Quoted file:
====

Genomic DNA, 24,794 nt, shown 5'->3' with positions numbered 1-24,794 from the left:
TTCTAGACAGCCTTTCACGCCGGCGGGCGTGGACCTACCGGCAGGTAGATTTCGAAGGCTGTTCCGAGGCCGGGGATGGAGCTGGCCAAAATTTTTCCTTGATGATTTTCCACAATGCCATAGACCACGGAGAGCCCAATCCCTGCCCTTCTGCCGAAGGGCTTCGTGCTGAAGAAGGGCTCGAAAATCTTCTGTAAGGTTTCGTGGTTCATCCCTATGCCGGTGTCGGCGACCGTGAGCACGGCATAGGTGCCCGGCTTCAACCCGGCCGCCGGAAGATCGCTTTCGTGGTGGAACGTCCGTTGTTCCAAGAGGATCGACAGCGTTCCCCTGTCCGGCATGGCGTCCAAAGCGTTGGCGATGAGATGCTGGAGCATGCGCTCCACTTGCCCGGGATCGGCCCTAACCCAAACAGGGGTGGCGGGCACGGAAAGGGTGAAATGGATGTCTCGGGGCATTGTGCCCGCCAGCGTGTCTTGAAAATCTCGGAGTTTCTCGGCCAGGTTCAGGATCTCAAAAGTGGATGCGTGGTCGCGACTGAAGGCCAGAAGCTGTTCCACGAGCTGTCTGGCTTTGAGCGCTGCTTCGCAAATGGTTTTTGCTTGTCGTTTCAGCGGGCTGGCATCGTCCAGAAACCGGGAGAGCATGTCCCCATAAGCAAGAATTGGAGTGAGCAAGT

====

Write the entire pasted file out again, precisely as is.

Genomic DNA, 24,794 nt, shown 5'->3' with positions numbered 1-24,794 from the left:
TTCTAGACAGCCTTTCACGCCGGCGGGCGTGGACCTACCGGCAGGTAGATTTCGAAGGCTGTTCCGAGGCCGGGGATGGAGCTGGCCAAAATTTTTCCTTGATGATTTTCCACAATGCCATAGACCACGGAGAGCCCAATCCCTGCCCTTCTGCCGAAGGGCTTCGTGCTGAAGAAGGGCTCGAAAATCTTCTGTAAGGTTTCGTGGTTCATCCCTATGCCGGTGTCGGCGACCGTGAGCACGGCATAGGTGCCCGGCTTCAACCCGGCCGCCGGAAGATCGCTTTCGTGGTGGAACGTCCGTTGTTCCAAGAGGATCGACAGCGTTCCCCTGTCCGGCATGGCGTCCAAAGCGTTGGCGATGAGATGCTGGAGCATGCGCTCCACTTGCCCGGGATCGGCCCTAACCCAAACAGGGGTGGCGGGCACGGAAAGGGTGAAATGGATGTCTCGGGGCATTGTGCCCGCCAGCGTGTCTTGAAAATCTCGGAGTTTCTCGGCCAGGTTCAGGATCTCAAAAGTGGATGCGTGGTCGCGACTGAAGGCCAGAAGCTGTTCCACGAGCTGTCTGGCTTTGAGCGCTGCTTCGCAAATGGTTTTTGCTTGTCGTTTCAGCGGGCTGGCATCGTCCAGAAACCGGGAGAGCATGTCCCCATAAGCAAGAATTGGAGTGAGCAAGT